Understanding highly sensitive childrenWritten by Catherine Wilson
What's inside this article
What’s it like to parent a child whom others simply “don’t get”? Ask the parent of a highly sensitive child.
Typically sweet natured and eager to please, these are easy kids to warm up to. They’ll quickly charm anyone who’s around long enough to witness their unusual empathy for others. If you’re feeling down, they can sense it, and their genuine concern is profoundly touching. It’s hard not to be impressed, too, by their intuition, insightful questions and creativity – proof of a deeply reflective mind.
But then, the clock strikes midnight. Something sets them off, and the impression of maturity – of “having it all together” – is suddenly swept away. A full-blown meltdown ensues. Bystanders draw back, perplexed.
The trigger could be one of many things: sand between the toes that’s “too itchy”; sudden cheering from the crowd that’s “too scary”; good-natured teasing that’s “too hurtful”; pressure from granddad to try a rope swing that’s “too risky.”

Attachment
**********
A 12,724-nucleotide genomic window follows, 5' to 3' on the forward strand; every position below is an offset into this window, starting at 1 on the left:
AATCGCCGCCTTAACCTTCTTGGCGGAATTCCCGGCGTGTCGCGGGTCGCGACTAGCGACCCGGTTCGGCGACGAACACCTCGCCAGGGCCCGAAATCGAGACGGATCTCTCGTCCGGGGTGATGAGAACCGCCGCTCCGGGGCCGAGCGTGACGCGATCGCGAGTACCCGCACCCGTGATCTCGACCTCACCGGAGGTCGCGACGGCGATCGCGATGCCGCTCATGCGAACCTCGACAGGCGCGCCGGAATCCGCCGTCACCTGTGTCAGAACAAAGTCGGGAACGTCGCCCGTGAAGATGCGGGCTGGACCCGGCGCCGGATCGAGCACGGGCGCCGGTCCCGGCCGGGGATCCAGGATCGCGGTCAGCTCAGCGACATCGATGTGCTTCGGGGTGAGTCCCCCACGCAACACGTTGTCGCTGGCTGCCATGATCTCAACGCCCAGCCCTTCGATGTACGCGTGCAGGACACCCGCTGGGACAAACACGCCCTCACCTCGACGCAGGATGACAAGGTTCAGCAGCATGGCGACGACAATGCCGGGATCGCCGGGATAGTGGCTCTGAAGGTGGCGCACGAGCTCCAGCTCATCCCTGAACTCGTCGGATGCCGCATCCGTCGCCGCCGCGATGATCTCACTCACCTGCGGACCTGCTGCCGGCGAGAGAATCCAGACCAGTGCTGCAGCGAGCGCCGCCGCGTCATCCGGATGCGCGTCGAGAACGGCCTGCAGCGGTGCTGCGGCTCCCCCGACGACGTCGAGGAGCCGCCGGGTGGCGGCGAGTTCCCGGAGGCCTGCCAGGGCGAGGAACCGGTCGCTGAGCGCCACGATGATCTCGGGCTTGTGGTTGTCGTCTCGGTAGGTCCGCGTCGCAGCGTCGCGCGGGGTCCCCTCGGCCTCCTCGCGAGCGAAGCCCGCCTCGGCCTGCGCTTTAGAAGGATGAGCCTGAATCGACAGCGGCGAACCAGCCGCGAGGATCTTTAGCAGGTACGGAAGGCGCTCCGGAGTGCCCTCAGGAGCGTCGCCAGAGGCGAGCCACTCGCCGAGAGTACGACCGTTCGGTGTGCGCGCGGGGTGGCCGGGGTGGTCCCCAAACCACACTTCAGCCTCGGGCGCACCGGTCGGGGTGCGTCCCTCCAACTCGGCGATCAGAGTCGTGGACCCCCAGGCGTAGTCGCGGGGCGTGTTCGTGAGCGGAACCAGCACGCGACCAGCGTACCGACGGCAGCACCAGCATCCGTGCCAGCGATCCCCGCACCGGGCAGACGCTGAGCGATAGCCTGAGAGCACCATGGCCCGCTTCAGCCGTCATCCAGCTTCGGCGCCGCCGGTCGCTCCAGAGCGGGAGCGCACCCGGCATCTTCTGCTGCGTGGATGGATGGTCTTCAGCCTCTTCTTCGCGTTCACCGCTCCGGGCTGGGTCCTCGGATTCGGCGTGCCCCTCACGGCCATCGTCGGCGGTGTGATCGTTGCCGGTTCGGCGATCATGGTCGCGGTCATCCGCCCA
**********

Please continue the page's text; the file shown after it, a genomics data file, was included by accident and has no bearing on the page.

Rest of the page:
Parents of these highly sensitive kids are accustomed to a look of bewilderment on the faces of relatives, friends and complete strangers – a look that says, Surely he can't be upset over that! What's wrong with him? Some onlookers take it one step further, hinting the parents are to blame for being too indulgent, too molly-coddling of their kid.
It’s not that the criticism itself matters. What’s troubling, for these parents, is that the criticism underscores how few people understand their highly sensitive child.
Five traits of highly sensitive children
High sensitivity (also called Sensory-Processing Sensitivity) has been studied in kids and adults for over 60 years. It’s not a disorder; it’s simply a temperament type – one that’s shared by 20 per cent of the population, occurring equally among males and females.